WHENEVER Amnesty International is chastised for its new abortion policy, which is more frequently than they thought, representatives of the organisation’s leadership rush to defend themselves and claim they are being misinterpreted.

“Amnesty does not,” they claim, “advocate abortion as a human right. It recognises abortion as a sexual and reproductive right and so it can’t stand by and let this right be ignored.”

At the same time they make the claim that AI still has no position on whether abortion is good or bad and also claim AI still has no view on when life begins (if this were indeed the case, then the Amnesty leadership might explain why they are happy to take a chance that innocent people are having fundamental rights removed by being aborted, without AI making any comment).

AI’s position is all about spin and semantics, of course. Amnesty has, at least until recently, existed to promote and protect human rights. So it doesn’t like the idea of having to claim directly in a press release that abortion is a human right. Instead the intermediate step is put in place: abortion is one of a woman’s sexual and reproductive rights and, therefore, as a human rights organisation, AI is duty bound to protect those rights. So they happily dance around (and some would say over) the definition of human rights.

The Amnesty International leadership found that definitions are problematic in their recent arguments to force the policy on the organisation (and AI folk, if you want to talk about the two-year consultation – substantiate your claims it was fair, democratic and meaningful and provide the answers that many members have been demanding; after all, a consultation doesn’t really mean much if you’ve already adopted the policy as a fait accompli – see previous posts.). Most notably, the definintion of the “right to life” has been problematic for the introduction of the policy; Amnesty now put caveats on the right to life…you have to reach a certain age before you qualify now apparently. Awkward definitions may be why AI’s recent arguments have been so short of their own definitions: for example, how does AI define “health” for the purpose of having an abortion? What is an “acceptable gestation period”?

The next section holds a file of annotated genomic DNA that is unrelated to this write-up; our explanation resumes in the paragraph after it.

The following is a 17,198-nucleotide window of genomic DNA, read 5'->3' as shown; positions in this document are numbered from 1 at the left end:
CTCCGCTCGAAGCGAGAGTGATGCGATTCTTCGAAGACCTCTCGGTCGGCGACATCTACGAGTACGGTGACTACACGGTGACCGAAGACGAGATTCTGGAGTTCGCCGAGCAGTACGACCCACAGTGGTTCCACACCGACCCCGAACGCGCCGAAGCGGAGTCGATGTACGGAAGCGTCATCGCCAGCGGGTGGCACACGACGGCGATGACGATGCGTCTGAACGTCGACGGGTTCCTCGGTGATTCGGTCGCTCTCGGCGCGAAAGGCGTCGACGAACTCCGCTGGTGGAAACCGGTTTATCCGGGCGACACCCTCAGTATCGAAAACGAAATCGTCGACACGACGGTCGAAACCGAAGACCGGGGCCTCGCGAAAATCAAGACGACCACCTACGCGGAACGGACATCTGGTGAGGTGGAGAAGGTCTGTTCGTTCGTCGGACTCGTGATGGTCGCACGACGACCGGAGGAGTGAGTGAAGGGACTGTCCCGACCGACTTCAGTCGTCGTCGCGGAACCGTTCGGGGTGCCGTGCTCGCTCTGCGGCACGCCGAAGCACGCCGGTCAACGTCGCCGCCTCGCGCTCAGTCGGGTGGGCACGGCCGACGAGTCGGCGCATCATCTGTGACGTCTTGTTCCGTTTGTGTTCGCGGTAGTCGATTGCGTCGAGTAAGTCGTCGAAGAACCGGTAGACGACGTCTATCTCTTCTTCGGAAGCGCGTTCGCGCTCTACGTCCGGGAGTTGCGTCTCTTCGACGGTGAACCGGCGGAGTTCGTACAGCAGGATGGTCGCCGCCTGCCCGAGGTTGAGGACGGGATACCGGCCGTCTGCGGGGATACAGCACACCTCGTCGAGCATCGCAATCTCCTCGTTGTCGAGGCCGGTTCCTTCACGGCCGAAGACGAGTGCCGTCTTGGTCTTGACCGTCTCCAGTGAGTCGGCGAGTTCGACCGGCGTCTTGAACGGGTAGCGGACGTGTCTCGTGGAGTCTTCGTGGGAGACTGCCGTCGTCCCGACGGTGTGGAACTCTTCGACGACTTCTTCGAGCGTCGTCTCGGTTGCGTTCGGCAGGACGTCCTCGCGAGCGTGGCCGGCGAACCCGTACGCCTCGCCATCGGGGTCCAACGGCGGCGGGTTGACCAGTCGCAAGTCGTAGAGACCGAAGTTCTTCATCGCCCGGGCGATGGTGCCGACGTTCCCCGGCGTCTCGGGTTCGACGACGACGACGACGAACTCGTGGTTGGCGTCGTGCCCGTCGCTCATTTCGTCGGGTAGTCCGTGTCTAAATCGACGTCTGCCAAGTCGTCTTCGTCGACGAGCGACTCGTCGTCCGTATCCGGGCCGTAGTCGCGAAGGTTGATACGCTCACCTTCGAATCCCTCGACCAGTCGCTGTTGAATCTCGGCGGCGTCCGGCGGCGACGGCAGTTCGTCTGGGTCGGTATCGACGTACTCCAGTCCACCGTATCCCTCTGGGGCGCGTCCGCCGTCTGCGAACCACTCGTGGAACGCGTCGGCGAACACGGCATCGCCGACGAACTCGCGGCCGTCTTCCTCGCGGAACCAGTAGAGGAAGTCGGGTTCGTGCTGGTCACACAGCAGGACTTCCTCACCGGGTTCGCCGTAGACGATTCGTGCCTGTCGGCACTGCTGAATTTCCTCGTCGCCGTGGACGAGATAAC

Even although it has not articulated its definitions, AI leadership has, by its actions, decreed that all of what it once stood for is now up for debate. None of AI’s former clear-cut policies can be taken on face value any more.

Even AI’s campaigns to stop torture, must surely now carry a caveat: perhaps torture is acceptable in “certain circumstances” (another phrase popular with the AI spokespeople). Let’s take an example: a bomb is set to go off in a crowded market place frequented by hundreds of women, luckily the security forces have caught a terrorist who knows the exact location of the device and interrogation could stop the explosion. Where does Amnesty now stand? By its own logic employed in an attempt to legitimise its pro abortion policy, AI should now be campaigning for the use of torture to extract information in order to protect the women from violence. AI says an innocent individual’s right to life can be removed in certain circumstances to protect women, then surely torturing a terrorist is permissible if it also might stop violence against women.

So if we concede that the right to life and not be totured is not as cut and dried as we at first thought, is there any principle of the organisation safe?

And then there is the death penalty. AI has yet to give credible justification for its continued campaigns to abolish capital punishment, while at the same time approving of abortion “in certain circumstances” and acknowledging that the aborted child may indeed constitute a human life (AI insists it still has not taken any view as to when life begins). But we await the explanation with interest….we won’t hold our breath though.

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